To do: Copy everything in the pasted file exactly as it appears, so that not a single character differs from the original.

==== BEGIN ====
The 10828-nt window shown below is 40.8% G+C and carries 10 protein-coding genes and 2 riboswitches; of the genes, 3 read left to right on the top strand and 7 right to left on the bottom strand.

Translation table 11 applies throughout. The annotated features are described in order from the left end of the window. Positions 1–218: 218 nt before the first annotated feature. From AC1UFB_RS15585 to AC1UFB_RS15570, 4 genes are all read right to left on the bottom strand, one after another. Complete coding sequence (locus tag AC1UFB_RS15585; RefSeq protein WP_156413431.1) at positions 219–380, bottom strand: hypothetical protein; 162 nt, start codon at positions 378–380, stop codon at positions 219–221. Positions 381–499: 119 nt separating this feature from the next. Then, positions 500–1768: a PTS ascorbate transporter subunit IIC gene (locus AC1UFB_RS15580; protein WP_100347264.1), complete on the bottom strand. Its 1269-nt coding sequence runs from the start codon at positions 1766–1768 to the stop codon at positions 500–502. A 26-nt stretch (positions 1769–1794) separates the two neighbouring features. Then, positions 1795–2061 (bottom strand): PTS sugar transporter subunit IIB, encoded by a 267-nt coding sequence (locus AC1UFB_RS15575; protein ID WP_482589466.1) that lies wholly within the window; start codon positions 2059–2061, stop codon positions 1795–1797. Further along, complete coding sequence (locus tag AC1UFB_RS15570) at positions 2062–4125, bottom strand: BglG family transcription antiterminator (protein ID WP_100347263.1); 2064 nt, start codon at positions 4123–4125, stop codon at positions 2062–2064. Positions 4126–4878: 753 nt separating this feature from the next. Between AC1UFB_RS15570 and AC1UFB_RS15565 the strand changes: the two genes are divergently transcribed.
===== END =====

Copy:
The 10828-nt window shown below is 40.8% G+C and carries 10 protein-coding genes and 2 riboswitches; of the genes, 3 read left to right on the top strand and 7 right to left on the bottom strand.

Translation table 11 applies throughout. The annotated features are described in order from the left end of the window. Positions 1–218: 218 nt before the first annotated feature. From AC1UFB_RS15585 to AC1UFB_RS15570, 4 genes are all read right to left on the bottom strand, one after another. Complete coding sequence (locus tag AC1UFB_RS15585; RefSeq protein WP_156413431.1) at positions 219–380, bottom strand: hypothetical protein; 162 nt, start codon at positions 378–380, stop codon at positions 219–221. Positions 381–499: 119 nt separating this feature from the next. Then, positions 500–1768: a PTS ascorbate transporter subunit IIC gene (locus AC1UFB_RS15580; protein WP_100347264.1), complete on the bottom strand. Its 1269-nt coding sequence runs from the start codon at positions 1766–1768 to the stop codon at positions 500–502. A 26-nt stretch (positions 1769–1794) separates the two neighbouring features. Then, positions 1795–2061 (bottom strand): PTS sugar transporter subunit IIB, encoded by a 267-nt coding sequence (locus AC1UFB_RS15575; protein ID WP_482589466.1) that lies wholly within the window; start codon positions 2059–2061, stop codon positions 1795–1797. Further along, complete coding sequence (locus tag AC1UFB_RS15570) at positions 2062–4125, bottom strand: BglG family transcription antiterminator (protein ID WP_100347263.1); 2064 nt, start codon at positions 4123–4125, stop codon at positions 2062–2064. Positions 4126–4878: 753 nt separating this feature from the next. Between AC1UFB_RS15570 and AC1UFB_RS15565 the strand changes: the two genes are divergently transcribed.